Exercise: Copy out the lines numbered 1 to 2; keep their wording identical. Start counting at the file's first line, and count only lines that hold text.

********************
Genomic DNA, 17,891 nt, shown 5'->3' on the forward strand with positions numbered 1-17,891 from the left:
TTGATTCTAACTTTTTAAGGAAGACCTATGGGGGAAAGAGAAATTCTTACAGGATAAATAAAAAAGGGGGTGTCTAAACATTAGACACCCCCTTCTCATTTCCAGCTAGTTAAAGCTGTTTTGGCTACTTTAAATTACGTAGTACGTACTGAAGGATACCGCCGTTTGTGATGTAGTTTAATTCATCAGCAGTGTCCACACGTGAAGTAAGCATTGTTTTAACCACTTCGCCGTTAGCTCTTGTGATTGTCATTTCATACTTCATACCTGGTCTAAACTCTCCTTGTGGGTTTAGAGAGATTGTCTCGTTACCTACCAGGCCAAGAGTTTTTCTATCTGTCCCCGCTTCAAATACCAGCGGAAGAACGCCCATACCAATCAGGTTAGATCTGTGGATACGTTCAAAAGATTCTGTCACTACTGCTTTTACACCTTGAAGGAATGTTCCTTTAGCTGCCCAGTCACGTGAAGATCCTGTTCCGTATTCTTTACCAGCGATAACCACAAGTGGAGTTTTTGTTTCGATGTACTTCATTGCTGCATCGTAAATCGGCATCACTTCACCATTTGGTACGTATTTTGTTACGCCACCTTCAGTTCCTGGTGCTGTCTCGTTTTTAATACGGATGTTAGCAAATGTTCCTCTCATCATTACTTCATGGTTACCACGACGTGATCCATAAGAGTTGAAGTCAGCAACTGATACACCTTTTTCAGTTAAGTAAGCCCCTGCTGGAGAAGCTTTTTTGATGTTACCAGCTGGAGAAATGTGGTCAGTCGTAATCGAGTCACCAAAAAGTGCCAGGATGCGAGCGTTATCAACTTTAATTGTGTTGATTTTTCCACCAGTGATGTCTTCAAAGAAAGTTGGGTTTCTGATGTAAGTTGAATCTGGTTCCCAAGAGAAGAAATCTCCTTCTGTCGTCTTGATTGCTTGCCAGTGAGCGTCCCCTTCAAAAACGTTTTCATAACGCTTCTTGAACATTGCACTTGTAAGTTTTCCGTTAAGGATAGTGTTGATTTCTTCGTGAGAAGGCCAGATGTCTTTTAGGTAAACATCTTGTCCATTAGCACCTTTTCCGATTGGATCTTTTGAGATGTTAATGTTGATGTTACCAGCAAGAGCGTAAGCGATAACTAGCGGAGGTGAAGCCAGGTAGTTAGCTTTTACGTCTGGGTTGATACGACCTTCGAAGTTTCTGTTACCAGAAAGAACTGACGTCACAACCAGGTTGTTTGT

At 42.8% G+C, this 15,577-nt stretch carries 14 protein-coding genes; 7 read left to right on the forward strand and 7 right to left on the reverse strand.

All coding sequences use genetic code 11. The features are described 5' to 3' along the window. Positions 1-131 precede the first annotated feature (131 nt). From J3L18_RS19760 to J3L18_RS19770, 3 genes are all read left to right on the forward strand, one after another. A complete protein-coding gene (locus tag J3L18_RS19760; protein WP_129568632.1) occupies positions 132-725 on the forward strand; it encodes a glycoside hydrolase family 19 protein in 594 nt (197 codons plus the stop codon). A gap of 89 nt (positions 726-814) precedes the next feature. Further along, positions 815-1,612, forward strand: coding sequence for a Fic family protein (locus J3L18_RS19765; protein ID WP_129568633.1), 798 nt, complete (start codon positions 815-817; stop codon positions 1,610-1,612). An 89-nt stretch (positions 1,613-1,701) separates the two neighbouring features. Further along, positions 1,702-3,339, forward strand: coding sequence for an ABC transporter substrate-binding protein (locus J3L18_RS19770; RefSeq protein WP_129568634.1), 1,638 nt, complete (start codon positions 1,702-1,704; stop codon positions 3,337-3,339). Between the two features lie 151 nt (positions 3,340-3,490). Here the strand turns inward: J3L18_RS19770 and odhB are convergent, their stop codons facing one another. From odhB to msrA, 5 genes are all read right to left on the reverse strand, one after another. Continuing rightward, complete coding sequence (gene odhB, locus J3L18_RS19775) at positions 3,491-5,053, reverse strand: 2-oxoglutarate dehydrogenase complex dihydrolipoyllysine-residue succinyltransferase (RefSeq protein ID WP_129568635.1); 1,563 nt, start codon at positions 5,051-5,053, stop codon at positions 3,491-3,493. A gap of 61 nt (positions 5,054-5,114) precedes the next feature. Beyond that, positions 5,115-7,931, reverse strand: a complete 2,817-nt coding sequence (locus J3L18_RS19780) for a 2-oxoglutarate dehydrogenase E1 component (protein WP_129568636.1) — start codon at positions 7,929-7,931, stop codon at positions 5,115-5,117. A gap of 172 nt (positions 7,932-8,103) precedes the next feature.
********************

Genomic DNA, 17,891 nt, shown 5'->3' on the forward strand with positions numbered 1-17,891 from the left:
TTGATTCTAACTTTTTAAGGAAGACCTATGGGGGAAAGAGAAATTCTTACAGGATAAATAAAAAAGGGGGTGTCTAAACATTAGACACCCCCTTCTCATTTCCAGCTAGTTAAAGCTGTTTTGGCTACTTTAAATTACGTAGTACGTACTGAAGGATACCGCCGTTTGTGATGTAGTTTAATTCATCAGCAGTGTCCACACGTGAAGTAAGCATTGTTTTAACCACTTCGCCGTTAGCTCTTGTGATTGTCATTTCATACTTCATACCTGGTCTAAACTCTCCTTGTGGGTTTAGAGAGATTGTCTCGTTACCTACCAGGCCAAGAGTTTTTCTATCTGTCCCCGCTTCAAATACCAGCGGAAGAACGCCCATACCAATCAGGTTAGATCTGTGGATACGTTCAAAAGATTCTGTCACTACTGCTTTTACACCTTGAAGGAATGTTCCTTTAGCTGCCCAGTCACGTGAAGATCCTGTTCCGTATTCTTTACCAGCGATAACCACAAGTGGAGTTTTTGTTTCGATGTACTTCATTGCTGCATCGTAAATCGGCATCACTTCACCATTTGGTACGTATTTTGTTACGCCACCTTCAGTTCCTGGTGCTGTCTCGTTTTTAATACGGATGTTAGCAAATGTTCCTCTCATCATTACTTCATGGTTACCACGACGTGATCCATAAGAGTTGAAGTCAGCAACTGATACACCTTTTTCAGTTAAGTAAGCCCCTGCTGGAGAAGCTTTTTTGATGTTACCAGCTGGAGAAATGTGGTCAGTCGTAATCGAGTCACCAAAAAGTGCCAGGATGCGAGCGTTATCAACTTTAATTGTGTTGATTTTTCCACCAGTGATGTCTTCAAAGAAAGTTGGGTTTCTGATGTAAGTTGAATCTGGTTCCCAAGAGAAGAAATCTCCTTCTGTCGTCTTGATTGCTTGCCAGTGAGCGTCCCCTTCAAAAACGTTTTCATAACGCTTCTTGAACATTGCACTTGTAAGTTTTCCGTTAAGGATAGTGTTGATTTCTTCGTGAGAAGGCCAGATGTCTTTTAGGTAAACATCTTGTCCATTAGCACCTTTTCCGATTGGATCTTTTGAGATGTTAATGTTGATGTTACCAGCAAGAGCGTAAGCGATAACTAGCGGAGGTGAAGCCAGGTAGTTAGCTTTTACGTCTGGGTTGATACGACCTTCGAAGTTTCTGTTACCAGAAAGAACTGACGTCACAACCAGGTTGTTTGT